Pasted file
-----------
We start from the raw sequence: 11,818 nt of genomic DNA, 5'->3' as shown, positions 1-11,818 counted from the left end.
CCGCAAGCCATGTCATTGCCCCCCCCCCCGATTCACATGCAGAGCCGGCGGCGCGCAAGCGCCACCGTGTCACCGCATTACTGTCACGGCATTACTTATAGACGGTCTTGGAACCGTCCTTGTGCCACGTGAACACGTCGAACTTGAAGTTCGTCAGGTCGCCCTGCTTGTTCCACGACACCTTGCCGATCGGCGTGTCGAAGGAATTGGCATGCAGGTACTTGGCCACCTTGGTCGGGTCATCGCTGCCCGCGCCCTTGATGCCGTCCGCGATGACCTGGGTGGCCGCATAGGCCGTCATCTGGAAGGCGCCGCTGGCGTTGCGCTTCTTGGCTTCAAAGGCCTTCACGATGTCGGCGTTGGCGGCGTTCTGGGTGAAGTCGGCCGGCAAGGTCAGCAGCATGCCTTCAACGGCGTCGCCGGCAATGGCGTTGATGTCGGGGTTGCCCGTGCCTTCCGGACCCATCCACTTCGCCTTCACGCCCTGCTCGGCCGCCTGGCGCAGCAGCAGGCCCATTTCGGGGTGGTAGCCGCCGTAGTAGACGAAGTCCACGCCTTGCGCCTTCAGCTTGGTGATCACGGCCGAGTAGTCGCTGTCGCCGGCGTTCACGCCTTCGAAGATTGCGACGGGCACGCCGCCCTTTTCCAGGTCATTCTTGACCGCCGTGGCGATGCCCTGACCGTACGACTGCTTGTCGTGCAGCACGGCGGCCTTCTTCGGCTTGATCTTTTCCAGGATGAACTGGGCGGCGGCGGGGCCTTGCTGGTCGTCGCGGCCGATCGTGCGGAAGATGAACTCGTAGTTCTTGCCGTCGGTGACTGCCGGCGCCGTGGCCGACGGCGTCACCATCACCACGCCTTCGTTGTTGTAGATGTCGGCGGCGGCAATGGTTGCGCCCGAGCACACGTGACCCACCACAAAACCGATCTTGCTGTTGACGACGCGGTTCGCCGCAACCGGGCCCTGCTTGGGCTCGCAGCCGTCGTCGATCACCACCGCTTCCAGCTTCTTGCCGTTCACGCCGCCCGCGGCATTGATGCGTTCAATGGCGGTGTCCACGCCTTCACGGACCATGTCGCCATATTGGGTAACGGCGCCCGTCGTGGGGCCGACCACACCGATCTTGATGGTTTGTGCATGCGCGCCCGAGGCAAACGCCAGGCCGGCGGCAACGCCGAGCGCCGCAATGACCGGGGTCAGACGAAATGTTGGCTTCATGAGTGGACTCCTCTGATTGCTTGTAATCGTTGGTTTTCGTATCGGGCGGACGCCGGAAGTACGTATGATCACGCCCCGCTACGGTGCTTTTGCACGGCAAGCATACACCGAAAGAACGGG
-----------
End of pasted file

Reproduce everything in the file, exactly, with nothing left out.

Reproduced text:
We start from the raw sequence: 11,818 nt of genomic DNA, 5'->3' as shown, positions 1-11,818 counted from the left end.
CCGCAAGCCATGTCATTGCCCCCCCCCCCGATTCACATGCAGAGCCGGCGGCGCGCAAGCGCCACCGTGTCACCGCATTACTGTCACGGCATTACTTATAGACGGTCTTGGAACCGTCCTTGTGCCACGTGAACACGTCGAACTTGAAGTTCGTCAGGTCGCCCTGCTTGTTCCACGACACCTTGCCGATCGGCGTGTCGAAGGAATTGGCATGCAGGTACTTGGCCACCTTGGTCGGGTCATCGCTGCCCGCGCCCTTGATGCCGTCCGCGATGACCTGGGTGGCCGCATAGGCCGTCATCTGGAAGGCGCCGCTGGCGTTGCGCTTCTTGGCTTCAAAGGCCTTCACGATGTCGGCGTTGGCGGCGTTCTGGGTGAAGTCGGCCGGCAAGGTCAGCAGCATGCCTTCAACGGCGTCGCCGGCAATGGCGTTGATGTCGGGGTTGCCCGTGCCTTCCGGACCCATCCACTTCGCCTTCACGCCCTGCTCGGCCGCCTGGCGCAGCAGCAGGCCCATTTCGGGGTGGTAGCCGCCGTAGTAGACGAAGTCCACGCCTTGCGCCTTCAGCTTGGTGATCACGGCCGAGTAGTCGCTGTCGCCGGCGTTCACGCCTTCGAAGATTGCGACGGGCACGCCGCCCTTTTCCAGGTCATTCTTGACCGCCGTGGCGATGCCCTGACCGTACGACTGCTTGTCGTGCAGCACGGCGGCCTTCTTCGGCTTGATCTTTTCCAGGATGAACTGGGCGGCGGCGGGGCCTTGCTGGTCGTCGCGGCCGATCGTGCGGAAGATGAACTCGTAGTTCTTGCCGTCGGTGACTGCCGGCGCCGTGGCCGACGGCGTCACCATCACCACGCCTTCGTTGTTGTAGATGTCGGCGGCGGCAATGGTTGCGCCCGAGCACACGTGACCCACCACAAAACCGATCTTGCTGTTGACGACGCGGTTCGCCGCAACCGGGCCCTGCTTGGGCTCGCAGCCGTCGTCGATCACCACCGCTTCCAGCTTCTTGCCGTTCACGCCGCCCGCGGCATTGATGCGTTCAATGGCGGTGTCCACGCCTTCACGGACCATGTCGCCATATTGGGTAACGGCGCCCGTCGTGGGGCCGACCACACCGATCTTGATGGTTTGTGCATGCGCGCCCGAGGCAAACGCCAGGCCGGCGGCAACGCCGAGCGCCGCAATGACCGGGGTCAGACGAAATGTTGGCTTCATGAGTGGACTCCTCTGATTGCTTGTAATCGTTGGTTTTCGTATCGGGCGGACGCCGGAAGTACGTATGATCACGCCCCGCTACGGTGCTTTTGCACGGCAAGCATACACCGAAAGAACGGG